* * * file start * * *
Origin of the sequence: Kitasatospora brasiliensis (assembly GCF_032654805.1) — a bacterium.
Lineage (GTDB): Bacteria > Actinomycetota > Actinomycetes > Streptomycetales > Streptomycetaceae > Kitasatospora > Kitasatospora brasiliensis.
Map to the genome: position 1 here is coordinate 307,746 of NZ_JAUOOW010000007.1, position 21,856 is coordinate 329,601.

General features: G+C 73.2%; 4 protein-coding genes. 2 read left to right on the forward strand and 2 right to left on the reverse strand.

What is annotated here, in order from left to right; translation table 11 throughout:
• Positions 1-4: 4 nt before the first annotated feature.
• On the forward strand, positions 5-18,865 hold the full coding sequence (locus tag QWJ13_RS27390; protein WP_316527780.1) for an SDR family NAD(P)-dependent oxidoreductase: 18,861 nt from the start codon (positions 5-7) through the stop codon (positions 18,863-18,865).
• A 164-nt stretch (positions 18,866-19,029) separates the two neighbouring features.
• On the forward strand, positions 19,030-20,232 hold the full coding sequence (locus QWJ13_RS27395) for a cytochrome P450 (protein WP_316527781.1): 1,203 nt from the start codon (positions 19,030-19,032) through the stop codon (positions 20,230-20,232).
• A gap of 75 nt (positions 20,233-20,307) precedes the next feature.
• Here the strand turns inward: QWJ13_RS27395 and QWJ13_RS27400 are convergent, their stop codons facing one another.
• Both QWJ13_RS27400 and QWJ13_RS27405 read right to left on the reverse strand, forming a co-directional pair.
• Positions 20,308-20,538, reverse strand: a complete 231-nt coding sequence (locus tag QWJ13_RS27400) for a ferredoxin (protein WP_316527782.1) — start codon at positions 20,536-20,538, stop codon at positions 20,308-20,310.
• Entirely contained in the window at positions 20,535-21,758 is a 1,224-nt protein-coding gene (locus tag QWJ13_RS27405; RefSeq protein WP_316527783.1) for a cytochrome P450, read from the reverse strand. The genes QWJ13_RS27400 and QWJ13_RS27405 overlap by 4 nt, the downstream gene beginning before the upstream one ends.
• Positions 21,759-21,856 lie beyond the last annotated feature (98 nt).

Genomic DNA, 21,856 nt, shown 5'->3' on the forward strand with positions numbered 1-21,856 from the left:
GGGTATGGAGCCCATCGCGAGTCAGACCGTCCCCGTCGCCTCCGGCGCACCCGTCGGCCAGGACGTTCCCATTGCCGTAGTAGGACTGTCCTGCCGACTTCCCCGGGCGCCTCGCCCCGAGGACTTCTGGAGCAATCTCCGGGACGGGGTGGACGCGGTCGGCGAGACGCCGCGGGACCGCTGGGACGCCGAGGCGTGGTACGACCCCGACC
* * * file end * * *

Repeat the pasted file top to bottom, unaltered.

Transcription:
Origin of the sequence: Kitasatospora brasiliensis (assembly GCF_032654805.1) — a bacterium.
Lineage (GTDB): Bacteria > Actinomycetota > Actinomycetes > Streptomycetales > Streptomycetaceae > Kitasatospora > Kitasatospora brasiliensis.
Map to the genome: position 1 here is coordinate 307,746 of NZ_JAUOOW010000007.1, position 21,856 is coordinate 329,601.

General features: G+C 73.2%; 4 protein-coding genes. 2 read left to right on the forward strand and 2 right to left on the reverse strand.

What is annotated here, in order from left to right; translation table 11 throughout:
• Positions 1-4: 4 nt before the first annotated feature.
• On the forward strand, positions 5-18,865 hold the full coding sequence (locus tag QWJ13_RS27390; protein WP_316527780.1) for an SDR family NAD(P)-dependent oxidoreductase: 18,861 nt from the start codon (positions 5-7) through the stop codon (positions 18,863-18,865).
• A 164-nt stretch (positions 18,866-19,029) separates the two neighbouring features.
• On the forward strand, positions 19,030-20,232 hold the full coding sequence (locus QWJ13_RS27395) for a cytochrome P450 (protein WP_316527781.1): 1,203 nt from the start codon (positions 19,030-19,032) through the stop codon (positions 20,230-20,232).
• A gap of 75 nt (positions 20,233-20,307) precedes the next feature.
• Here the strand turns inward: QWJ13_RS27395 and QWJ13_RS27400 are convergent, their stop codons facing one another.
• Both QWJ13_RS27400 and QWJ13_RS27405 read right to left on the reverse strand, forming a co-directional pair.
• Positions 20,308-20,538, reverse strand: a complete 231-nt coding sequence (locus tag QWJ13_RS27400) for a ferredoxin (protein WP_316527782.1) — start codon at positions 20,536-20,538, stop codon at positions 20,308-20,310.
• Entirely contained in the window at positions 20,535-21,758 is a 1,224-nt protein-coding gene (locus tag QWJ13_RS27405; RefSeq protein WP_316527783.1) for a cytochrome P450, read from the reverse strand. The genes QWJ13_RS27400 and QWJ13_RS27405 overlap by 4 nt, the downstream gene beginning before the upstream one ends.
• Positions 21,759-21,856 lie beyond the last annotated feature (98 nt).

Genomic DNA, 21,856 nt, shown 5'->3' on the forward strand with positions numbered 1-21,856 from the left:
GGGTATGGAGCCCATCGCGAGTCAGACCGTCCCCGTCGCCTCCGGCGCACCCGTCGGCCAGGACGTTCCCATTGCCGTAGTAGGACTGTCCTGCCGACTTCCCCGGGCGCCTCGCCCCGAGGACTTCTGGAGCAATCTCCGGGACGGGGTGGACGCGGTCGGCGAGACGCCGCGGGACCGCTGGGACGCCGAGGCGTGGTACGACCCCGACC